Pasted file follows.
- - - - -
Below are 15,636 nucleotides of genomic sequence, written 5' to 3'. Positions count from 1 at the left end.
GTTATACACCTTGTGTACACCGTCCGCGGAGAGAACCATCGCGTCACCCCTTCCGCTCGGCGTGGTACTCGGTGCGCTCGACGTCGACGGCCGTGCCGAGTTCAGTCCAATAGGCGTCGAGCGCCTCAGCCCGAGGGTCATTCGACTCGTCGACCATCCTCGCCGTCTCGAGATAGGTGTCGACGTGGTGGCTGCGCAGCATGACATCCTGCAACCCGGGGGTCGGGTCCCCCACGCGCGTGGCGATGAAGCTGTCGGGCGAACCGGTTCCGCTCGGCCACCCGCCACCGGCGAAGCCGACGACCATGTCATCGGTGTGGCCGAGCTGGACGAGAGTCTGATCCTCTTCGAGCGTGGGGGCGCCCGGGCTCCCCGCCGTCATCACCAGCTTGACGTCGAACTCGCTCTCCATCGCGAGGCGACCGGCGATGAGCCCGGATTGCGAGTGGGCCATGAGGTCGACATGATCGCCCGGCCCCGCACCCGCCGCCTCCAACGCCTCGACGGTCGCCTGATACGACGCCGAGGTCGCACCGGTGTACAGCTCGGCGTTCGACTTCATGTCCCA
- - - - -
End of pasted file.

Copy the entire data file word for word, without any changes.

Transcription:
Below are 15,636 nucleotides of genomic sequence, written 5' to 3'. Positions count from 1 at the left end.
GTTATACACCTTGTGTACACCGTCCGCGGAGAGAACCATCGCGTCACCCCTTCCGCTCGGCGTGGTACTCGGTGCGCTCGACGTCGACGGCCGTGCCGAGTTCAGTCCAATAGGCGTCGAGCGCCTCAGCCCGAGGGTCATTCGACTCGTCGACCATCCTCGCCGTCTCGAGATAGGTGTCGACGTGGTGGCTGCGCAGCATGACATCCTGCAACCCGGGGGTCGGGTCCCCCACGCGCGTGGCGATGAAGCTGTCGGGCGAACCGGTTCCGCTCGGCCACCCGCCACCGGCGAAGCCGACGACCATGTCATCGGTGTGGCCGAGCTGGACGAGAGTCTGATCCTCTTCGAGCGTGGGGGCGCCCGGGCTCCCCGCCGTCATCACCAGCTTGACGTCGAACTCGCTCTCCATCGCGAGGCGACCGGCGATGAGCCCGGATTGCGAGTGGGCCATGAGGTCGACATGATCGCCCGGCCCCGCACCCGCCGCCTCCAACGCCTCGACGGTCGCCTGATACGACGCCGAGGTCGCACCGGTGTACAGCTCGGCGTTCGACTTCATGTCCCA